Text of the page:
The success of Hello, Dolly! is one for the record books. Jerry Herman‘s second Broadway musical – and his first for infamous producer David Merrick – suffered a tortuous out of town experience. Originally, the show had the rather unmusical title of Dolly! A Damned Exasperating Woman. That was tossed out the window when Merrick heard Louis Armstrong’s iconic cover of the song “Hello, Dolly.” Reviews in Detroit and Washington, D.C. were disappointing, Merrick threatened firings and closings and tried to bring in other writers. However, director Gower Champion was able to bring it together for the opening night in New York. Dolly opened to unanimous raves and settled in for a 7 year run at the St. James Theatre. The musical held the record for most Tony wins (10) for almost 40 years, until The Producers came in and snatched up 12. Carol Channing hadn’t had a Broadway smash since Gentlemen Prefer Blondes, which opened in 1949.
It almost wasn’t to be. Herman and librettist Michael Stewart adapted Thornton Wilder‘s The Matchmaker (already a hit play with Ruth Gordon and a film with Shirley Booth) with Ethel Merman in mind. However, following Gypsy she was no longer interested in originating any musical comedy roles and passed on the project (though she later closed the show). Channing was given the gift of a lifetime. She played the show for two years in New York and basically traveled the world with the show for the next thirty years. Her first Broadway return came in 1978, opposite Eddie Bracken. Then following an appearance in the famous red dress at Jerry Herman’s Broadway at the Hollywood Bowl, interest was renewed in yet another tour of Dolly. Channing took it out on the road and brought it back to Broadway in what was her final appearance in the role. Between the original production and her final tour, she clocked in over 5,000 performances.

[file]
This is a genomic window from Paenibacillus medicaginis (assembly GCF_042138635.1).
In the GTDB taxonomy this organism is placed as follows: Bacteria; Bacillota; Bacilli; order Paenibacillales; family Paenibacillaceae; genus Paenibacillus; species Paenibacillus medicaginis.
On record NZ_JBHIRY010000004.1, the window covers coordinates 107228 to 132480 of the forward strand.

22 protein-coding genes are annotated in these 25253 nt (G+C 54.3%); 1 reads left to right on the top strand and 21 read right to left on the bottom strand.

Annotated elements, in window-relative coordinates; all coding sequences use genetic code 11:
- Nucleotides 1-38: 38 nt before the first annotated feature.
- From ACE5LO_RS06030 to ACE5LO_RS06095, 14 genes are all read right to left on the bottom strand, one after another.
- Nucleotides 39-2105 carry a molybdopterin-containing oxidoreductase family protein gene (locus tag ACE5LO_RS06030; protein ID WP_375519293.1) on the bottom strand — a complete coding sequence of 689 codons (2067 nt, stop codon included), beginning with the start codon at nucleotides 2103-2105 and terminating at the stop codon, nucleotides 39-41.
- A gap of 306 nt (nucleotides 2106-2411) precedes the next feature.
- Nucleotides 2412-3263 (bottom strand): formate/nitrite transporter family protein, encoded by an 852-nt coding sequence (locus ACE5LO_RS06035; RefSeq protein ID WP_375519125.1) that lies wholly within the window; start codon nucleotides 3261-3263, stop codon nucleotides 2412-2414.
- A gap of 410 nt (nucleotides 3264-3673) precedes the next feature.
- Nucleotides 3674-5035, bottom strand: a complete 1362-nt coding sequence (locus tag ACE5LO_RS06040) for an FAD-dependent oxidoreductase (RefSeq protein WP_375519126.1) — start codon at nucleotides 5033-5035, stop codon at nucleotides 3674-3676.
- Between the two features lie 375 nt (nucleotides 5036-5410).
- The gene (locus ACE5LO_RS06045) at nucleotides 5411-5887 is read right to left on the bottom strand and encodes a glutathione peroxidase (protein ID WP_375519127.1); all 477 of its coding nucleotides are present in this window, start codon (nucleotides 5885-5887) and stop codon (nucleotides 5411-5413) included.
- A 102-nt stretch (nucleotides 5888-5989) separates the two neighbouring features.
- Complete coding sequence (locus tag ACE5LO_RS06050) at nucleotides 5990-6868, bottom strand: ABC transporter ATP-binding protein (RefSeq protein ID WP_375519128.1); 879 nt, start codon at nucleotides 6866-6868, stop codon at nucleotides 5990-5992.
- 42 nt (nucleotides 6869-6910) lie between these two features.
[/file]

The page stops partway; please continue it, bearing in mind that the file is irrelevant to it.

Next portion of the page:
Like we saw with Angela Lansbury and “Mame” a couple weeks ago, the company sings and dances a paean to the leading lady. The number even builds similarly, with parallels in the way the dance break and two pullbacks are situated in the vocal score. It was a showstopper; Mrs. Levi promised return in the stirring act one finale “Before the Parade Passes By” and here in the middle of the second act delivers it, promenading down the stairs of the Harmonia Gardens in that famous red dress.
What follows is a clip of the 73 year old Channing from her farewell tour. However, to see a clip of Channing in her prime, you can click through here to see video footage of the original cast appearance at the Johnson White House in 1965. The video is black and white and silent, dubbed over with the original cast album but it’s extraordinary to see. Channing also recorded a specialty cover for the 1964 Presidential election with new lyrics called “Hello, Lyndon!”
There has never been a production of Hello, Dolly! on Broadway that hasn’t used Champion’s original staging. Like Mame, I think it’s time for a brand new Dolly with a brand new everything.